## One tedious way of creating a new vector of values from a vector’s
## elements would be
c(x[2], x[3], x[4]) #TEDIOUS
## So R makes it much easier by allowing a vector of indices to
## generate a vector. Thereby, the command above becomes
x[2:4]
## There is nothing preventing you from accessing any element any
## number of times.
x[c(2, 2, 2, 5, 5, 5)]
## Additionally, R allows you to use negative indices, indicating
## which items you want to exclude, as in,
x[c(-1, -6)]
## This is fine and productive as long as you remember never to mix
## negative and positive indices – R will not know what you want it to
## do:
x[c(-1, 4)] # BADCODE
####################
## Sorting
####################
## In Tutorial 1, you were introduced to the sort() function, which is
## handy.
## Now that you have been introduced to indexing, you may have an
## inkling of how much more powerful the sorting functions of R can
## become.
## As an introduction, let’s say you have a 4-element vector,
my.vector <- 5:8
## Using numerical indexing, we can manually re-order this vector by
## calling each of its indices once in our preferred order, for
## example
my.vector[c(2, 3, 4, 1)]
## or, for a quick reversal
my.vector[4:1]
## Now, manually generating the vector of indices is not monumentally
## useful, which is where the function order() comes in. As a
## demonstration, imagine we have a vector of student names and a
## corresponding vector of student heights (in meters).
stud.names <- c("Carol", "Walter", "Rachel", "Petunia", "Clark",
"Justin")
stud.heights <- rnorm(6, 1.7, .12)
## What we definitely don’t want to do is to perform sort() on each of
## these vectors independently. This will eliminate the pairing of the
## name to the height. So how can we sort one vector and have the
## other vector align correctly? Try order() on the names,
order(stud.names)
## Note that it returns the indices in the right order, not the values
## themselves.
## From what you learned above, you know it is now an easy matter to
## sort both of our vectors, as follows,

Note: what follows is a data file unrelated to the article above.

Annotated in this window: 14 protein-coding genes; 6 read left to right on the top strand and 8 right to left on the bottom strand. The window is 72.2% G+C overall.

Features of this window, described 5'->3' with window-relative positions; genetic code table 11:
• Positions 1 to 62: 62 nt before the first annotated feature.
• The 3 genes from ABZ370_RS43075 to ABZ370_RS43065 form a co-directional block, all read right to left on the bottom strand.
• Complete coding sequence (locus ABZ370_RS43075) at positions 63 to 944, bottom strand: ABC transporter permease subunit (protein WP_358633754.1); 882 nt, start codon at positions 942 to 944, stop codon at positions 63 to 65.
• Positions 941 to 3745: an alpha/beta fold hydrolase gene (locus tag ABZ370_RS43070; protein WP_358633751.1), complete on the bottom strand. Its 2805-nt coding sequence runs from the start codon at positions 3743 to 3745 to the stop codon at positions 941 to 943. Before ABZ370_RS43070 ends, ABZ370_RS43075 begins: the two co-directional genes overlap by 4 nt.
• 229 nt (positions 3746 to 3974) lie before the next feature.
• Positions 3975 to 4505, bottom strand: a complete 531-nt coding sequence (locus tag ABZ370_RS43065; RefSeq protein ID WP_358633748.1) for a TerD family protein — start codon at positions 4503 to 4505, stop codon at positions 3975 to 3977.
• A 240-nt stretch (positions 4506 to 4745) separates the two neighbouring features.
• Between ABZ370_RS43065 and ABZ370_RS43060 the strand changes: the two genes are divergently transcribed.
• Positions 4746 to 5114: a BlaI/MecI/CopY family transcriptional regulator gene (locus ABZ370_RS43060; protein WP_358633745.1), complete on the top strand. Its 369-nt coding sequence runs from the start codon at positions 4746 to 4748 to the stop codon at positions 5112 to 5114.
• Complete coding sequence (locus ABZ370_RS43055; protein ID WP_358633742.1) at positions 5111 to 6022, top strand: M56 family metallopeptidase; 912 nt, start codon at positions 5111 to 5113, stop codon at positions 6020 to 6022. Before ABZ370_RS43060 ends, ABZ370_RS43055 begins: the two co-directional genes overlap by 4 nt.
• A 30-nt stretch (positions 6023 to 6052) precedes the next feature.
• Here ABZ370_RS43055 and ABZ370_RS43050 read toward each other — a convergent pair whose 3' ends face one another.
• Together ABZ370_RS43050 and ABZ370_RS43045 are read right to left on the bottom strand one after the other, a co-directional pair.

stud.names[order(stud.names)] # same effect as sort()
stud.heights[order(stud.names)]
## And, obviously, sorting the names by the heights is exactly
## analogous, and it will make for a pretty plot
barplot(stud.heights[order(stud.heights)],
names.arg = stud.names[order(stud.heights)],
ylab = "Height (m)", main = "Student Heights")
## I have conveniently skipped over an important concept, because R
## handles it fairly intuitively, but I want to mention the
## terminology. The variable stud.names and the results of ls(), for
## example, are called vectors of strings, or character arrays. R
## handles them conveniently, so we don’t need to worry too much about
## them, but knowing the terminology will improve your understanding
## of R's in-line help documents.
######################################################################
## SECTION B. Data Frames, Redux
######################################################################
## Re-introduction to data frames
## Before we cover advanced topics of data frames, I wanted to point out the
## function data.frame(), which puts data together to form data
## frames. This is a key alternative to using the prefab data frames
## that you used in last week’s assignment.
## First I want to generate a vector of student class-years to
## correspond to the stud.names before creating a data frame (Freshmen
## as 1, Sophomores as 2, etc.).
stud.years <- c(4, 2, 2, 3, 1, 3)
## Now making a data frame is easy (each argument will just add more
## columns to the data), the only trick being that we have to assign
## the constructed data frame to a variable, as follows:
student.data <- data.frame(stud.names, stud.heights, stud.years)
student.data
## Voila! Your own data frame.
## You may want to have better column headings than the redundant variable
## names. There are various options to accomplish this. One option is
## to use the names() function with assignment notation. Let’s take a look:
names(student.data)